Application of a CHILD WITH A DISABILITY, by his parent, for review of a determination of a hearing officer relating to the provision of educational services by the Board of Education of the Scarsdale Union Free School District
Neal H. Rosenberg, Esq., attorney for petitioner, Craig Tessler, Esq., of counsel
Plunkett & Jaffe, P.C., attorney for respondent, Marc E. Sharff, Esq., of counsel
Petitioner appeals from an impartial hearing officer’s decision denying her request for tuition reimbursement for her son’s attendance at The Windward School (Windward) during the 2000-01 school year. The hearing officer found that the school district’s program was inappropriate, and Windward’s program was appropriate. However, she held that equitable considerations mandated a denial of tuition reimbursement. Respondent cross-appeals from the hearing officer’s findings with regard to its program and that of Windward. The appeal must be dismissed. The cross-appeal must be sustained in part.
At the time of the hearing, the student was 11 years old, and he was attending fifth grade at Windward. Windward is a private school for students with learning disabilities, but it has not been approved by the New York State Education Department to provide instruction to children with disabilities.
Respondent’s Committee on Special Education (CSE) initially classified the student as learning disabled in November 1997, when he was in the second grade. According to a June 15, 2000 psychological evaluation, the student’s cognitive skills are in the average range, but he has relative weaknesses in long-term and working memory, perception and the use of visual detail, and processing speed (Exhibit 8). He has remained classified as learning disabled, and his classification is not in dispute.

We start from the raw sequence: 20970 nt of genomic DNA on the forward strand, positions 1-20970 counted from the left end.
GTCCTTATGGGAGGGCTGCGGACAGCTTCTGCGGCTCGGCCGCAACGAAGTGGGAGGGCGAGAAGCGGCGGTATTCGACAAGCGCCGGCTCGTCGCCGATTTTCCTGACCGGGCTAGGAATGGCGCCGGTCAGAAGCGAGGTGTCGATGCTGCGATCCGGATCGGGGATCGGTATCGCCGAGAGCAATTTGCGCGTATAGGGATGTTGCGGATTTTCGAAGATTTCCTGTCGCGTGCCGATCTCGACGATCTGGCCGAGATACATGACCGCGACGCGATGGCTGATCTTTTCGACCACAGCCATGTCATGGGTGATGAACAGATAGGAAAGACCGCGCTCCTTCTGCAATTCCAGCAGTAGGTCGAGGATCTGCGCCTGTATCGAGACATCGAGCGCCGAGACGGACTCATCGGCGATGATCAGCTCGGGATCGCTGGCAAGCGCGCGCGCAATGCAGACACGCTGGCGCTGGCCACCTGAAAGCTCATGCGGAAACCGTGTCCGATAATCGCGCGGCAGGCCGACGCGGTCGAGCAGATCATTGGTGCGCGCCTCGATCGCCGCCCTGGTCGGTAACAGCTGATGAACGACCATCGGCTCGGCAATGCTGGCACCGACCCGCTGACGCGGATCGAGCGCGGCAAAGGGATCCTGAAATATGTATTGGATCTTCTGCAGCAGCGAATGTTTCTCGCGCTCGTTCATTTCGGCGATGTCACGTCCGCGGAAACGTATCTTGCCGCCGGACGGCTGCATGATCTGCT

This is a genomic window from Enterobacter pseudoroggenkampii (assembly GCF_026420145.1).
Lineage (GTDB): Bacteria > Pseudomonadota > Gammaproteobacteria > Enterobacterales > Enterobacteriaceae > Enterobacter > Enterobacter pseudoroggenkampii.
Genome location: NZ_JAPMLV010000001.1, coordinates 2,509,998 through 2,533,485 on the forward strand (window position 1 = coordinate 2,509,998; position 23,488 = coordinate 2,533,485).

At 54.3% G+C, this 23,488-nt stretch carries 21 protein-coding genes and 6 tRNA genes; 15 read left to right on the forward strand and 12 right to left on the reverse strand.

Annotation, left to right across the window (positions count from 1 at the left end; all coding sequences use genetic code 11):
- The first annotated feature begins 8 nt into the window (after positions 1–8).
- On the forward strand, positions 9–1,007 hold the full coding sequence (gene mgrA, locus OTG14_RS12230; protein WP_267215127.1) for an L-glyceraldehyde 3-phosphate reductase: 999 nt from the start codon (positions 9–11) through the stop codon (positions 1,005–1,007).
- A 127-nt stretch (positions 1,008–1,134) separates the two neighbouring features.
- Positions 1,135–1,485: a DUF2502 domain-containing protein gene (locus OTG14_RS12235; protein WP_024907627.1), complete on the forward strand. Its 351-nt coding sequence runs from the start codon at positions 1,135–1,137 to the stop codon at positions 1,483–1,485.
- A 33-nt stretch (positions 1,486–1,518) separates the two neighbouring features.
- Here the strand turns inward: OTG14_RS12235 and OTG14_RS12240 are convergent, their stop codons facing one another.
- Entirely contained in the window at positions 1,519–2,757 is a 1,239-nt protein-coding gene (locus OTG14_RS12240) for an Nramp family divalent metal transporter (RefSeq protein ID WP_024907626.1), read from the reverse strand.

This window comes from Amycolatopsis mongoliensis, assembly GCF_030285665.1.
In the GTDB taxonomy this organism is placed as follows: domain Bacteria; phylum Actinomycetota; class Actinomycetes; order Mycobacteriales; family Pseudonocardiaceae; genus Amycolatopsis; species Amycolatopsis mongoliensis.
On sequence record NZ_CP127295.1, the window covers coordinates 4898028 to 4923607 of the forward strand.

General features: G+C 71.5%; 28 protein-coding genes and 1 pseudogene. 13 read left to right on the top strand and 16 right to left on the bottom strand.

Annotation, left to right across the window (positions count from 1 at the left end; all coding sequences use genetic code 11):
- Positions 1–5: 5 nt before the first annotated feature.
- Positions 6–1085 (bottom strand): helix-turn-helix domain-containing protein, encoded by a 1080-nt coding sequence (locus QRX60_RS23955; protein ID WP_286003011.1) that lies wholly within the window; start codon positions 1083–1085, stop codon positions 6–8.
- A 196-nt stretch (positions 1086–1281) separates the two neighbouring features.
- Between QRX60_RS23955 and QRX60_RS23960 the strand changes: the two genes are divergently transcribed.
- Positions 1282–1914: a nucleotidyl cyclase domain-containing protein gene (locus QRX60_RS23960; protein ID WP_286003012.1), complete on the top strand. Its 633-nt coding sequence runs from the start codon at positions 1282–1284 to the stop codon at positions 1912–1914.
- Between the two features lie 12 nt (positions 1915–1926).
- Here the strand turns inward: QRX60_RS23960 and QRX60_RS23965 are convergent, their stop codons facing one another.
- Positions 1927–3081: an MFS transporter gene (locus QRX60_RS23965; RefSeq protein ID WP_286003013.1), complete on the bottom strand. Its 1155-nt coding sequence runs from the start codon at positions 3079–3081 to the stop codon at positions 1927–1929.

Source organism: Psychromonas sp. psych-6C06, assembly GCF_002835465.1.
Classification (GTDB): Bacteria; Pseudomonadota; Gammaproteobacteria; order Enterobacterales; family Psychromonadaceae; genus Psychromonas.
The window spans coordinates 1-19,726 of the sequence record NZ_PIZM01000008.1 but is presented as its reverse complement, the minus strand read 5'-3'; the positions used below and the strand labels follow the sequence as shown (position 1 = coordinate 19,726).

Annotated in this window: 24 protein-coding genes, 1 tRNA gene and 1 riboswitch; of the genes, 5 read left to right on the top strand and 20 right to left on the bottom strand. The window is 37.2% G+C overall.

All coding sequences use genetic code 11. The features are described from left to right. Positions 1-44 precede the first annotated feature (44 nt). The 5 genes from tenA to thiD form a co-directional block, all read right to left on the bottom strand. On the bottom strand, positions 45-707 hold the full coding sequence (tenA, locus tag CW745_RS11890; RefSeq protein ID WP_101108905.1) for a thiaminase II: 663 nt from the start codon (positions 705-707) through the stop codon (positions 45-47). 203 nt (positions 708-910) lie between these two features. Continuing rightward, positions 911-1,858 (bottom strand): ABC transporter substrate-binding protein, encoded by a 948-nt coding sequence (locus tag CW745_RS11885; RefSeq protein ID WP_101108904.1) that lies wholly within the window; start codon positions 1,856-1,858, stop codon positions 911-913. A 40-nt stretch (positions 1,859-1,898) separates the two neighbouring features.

Petitioner’s son attended respondent’s schools from kindergarten through third grade. The student exhibited learning difficulties during kindergarten, and was provided with support services in the learning resource center (Transcript pp. 162, 163). During first grade, the student continued to attend the learning resource center, and he received speech/language therapy for speech articulation difficulties. His speech/language therapy was discontinued by the end of the school year (Transcript pp. 163, 164).
During the summer after first grade, petitioner’s son was privately evaluated by an educator, who reported that the student’s basic academic skills were delayed by approximately one year, and that he manifested a "dyslexic-like pattern". She also reported that the student exhibited speech articulation difficulties, and that learning difficulties were causing him to experience anger and sadness. The evaluator recommended that the student be classified as a learning disabled student, and that he continue to receive speech/language therapy to address articulation and word retrieval difficulties (Exhibit 10). The student’s parents shared the evaluations with respondent’s CSE (Transcript p. 168).